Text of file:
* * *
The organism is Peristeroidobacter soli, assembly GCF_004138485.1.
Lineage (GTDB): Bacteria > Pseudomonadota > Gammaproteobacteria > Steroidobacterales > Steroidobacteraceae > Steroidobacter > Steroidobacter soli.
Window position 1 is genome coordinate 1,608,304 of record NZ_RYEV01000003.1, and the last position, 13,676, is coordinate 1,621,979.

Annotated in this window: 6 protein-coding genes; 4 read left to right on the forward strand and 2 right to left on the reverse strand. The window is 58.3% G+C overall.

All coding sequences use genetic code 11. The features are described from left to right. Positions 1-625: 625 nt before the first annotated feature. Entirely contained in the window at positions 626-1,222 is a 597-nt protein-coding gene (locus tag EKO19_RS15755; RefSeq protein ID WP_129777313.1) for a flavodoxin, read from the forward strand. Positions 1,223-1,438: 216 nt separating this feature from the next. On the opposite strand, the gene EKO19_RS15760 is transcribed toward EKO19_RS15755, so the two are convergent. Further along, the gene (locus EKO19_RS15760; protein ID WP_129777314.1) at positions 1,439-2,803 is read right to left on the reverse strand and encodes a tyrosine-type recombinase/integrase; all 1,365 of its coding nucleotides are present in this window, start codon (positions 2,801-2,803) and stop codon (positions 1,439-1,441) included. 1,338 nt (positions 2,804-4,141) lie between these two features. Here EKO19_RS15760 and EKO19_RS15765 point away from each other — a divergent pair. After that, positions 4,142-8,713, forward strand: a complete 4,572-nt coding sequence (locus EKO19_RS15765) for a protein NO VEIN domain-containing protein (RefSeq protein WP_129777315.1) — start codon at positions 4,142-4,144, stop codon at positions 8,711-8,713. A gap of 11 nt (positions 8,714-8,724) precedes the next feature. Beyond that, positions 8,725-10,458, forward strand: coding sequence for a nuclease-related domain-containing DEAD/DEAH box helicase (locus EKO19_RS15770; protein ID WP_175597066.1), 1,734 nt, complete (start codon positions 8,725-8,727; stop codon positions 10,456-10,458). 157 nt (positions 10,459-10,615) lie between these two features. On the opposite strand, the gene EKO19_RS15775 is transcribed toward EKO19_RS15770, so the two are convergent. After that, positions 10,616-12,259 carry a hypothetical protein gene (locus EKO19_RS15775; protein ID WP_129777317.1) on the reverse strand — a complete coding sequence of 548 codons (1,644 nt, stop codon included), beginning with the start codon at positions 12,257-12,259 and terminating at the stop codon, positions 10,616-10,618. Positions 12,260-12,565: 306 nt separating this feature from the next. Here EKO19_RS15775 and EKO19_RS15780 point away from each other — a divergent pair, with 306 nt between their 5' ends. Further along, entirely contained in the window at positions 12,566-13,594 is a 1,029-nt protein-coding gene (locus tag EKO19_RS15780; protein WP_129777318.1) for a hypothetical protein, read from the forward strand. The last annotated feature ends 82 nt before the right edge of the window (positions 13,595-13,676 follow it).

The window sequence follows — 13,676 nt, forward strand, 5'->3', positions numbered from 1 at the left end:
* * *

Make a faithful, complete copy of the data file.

The organism is Peristeroidobacter soli, assembly GCF_004138485.1.
Lineage (GTDB): Bacteria > Pseudomonadota > Gammaproteobacteria > Steroidobacterales > Steroidobacteraceae > Steroidobacter > Steroidobacter soli.
Window position 1 is genome coordinate 1,608,304 of record NZ_RYEV01000003.1, and the last position, 13,676, is coordinate 1,621,979.

Annotated in this window: 6 protein-coding genes; 4 read left to right on the forward strand and 2 right to left on the reverse strand. The window is 58.3% G+C overall.

All coding sequences use genetic code 11. The features are described from left to right. Positions 1-625: 625 nt before the first annotated feature. Entirely contained in the window at positions 626-1,222 is a 597-nt protein-coding gene (locus tag EKO19_RS15755; RefSeq protein ID WP_129777313.1) for a flavodoxin, read from the forward strand. Positions 1,223-1,438: 216 nt separating this feature from the next. On the opposite strand, the gene EKO19_RS15760 is transcribed toward EKO19_RS15755, so the two are convergent. Further along, the gene (locus EKO19_RS15760; protein ID WP_129777314.1) at positions 1,439-2,803 is read right to left on the reverse strand and encodes a tyrosine-type recombinase/integrase; all 1,365 of its coding nucleotides are present in this window, start codon (positions 2,801-2,803) and stop codon (positions 1,439-1,441) included. 1,338 nt (positions 2,804-4,141) lie between these two features. Here EKO19_RS15760 and EKO19_RS15765 point away from each other — a divergent pair. After that, positions 4,142-8,713, forward strand: a complete 4,572-nt coding sequence (locus EKO19_RS15765) for a protein NO VEIN domain-containing protein (RefSeq protein WP_129777315.1) — start codon at positions 4,142-4,144, stop codon at positions 8,711-8,713. A gap of 11 nt (positions 8,714-8,724) precedes the next feature. Beyond that, positions 8,725-10,458, forward strand: coding sequence for a nuclease-related domain-containing DEAD/DEAH box helicase (locus EKO19_RS15770; protein ID WP_175597066.1), 1,734 nt, complete (start codon positions 8,725-8,727; stop codon positions 10,456-10,458). 157 nt (positions 10,459-10,615) lie between these two features. On the opposite strand, the gene EKO19_RS15775 is transcribed toward EKO19_RS15770, so the two are convergent. After that, positions 10,616-12,259 carry a hypothetical protein gene (locus EKO19_RS15775; protein ID WP_129777317.1) on the reverse strand — a complete coding sequence of 548 codons (1,644 nt, stop codon included), beginning with the start codon at positions 12,257-12,259 and terminating at the stop codon, positions 10,616-10,618. Positions 12,260-12,565: 306 nt separating this feature from the next. Here EKO19_RS15775 and EKO19_RS15780 point away from each other — a divergent pair, with 306 nt between their 5' ends. Further along, entirely contained in the window at positions 12,566-13,594 is a 1,029-nt protein-coding gene (locus tag EKO19_RS15780; protein WP_129777318.1) for a hypothetical protein, read from the forward strand. The last annotated feature ends 82 nt before the right edge of the window (positions 13,595-13,676 follow it).

The window sequence follows — 13,676 nt, forward strand, 5'->3', positions numbered from 1 at the left end: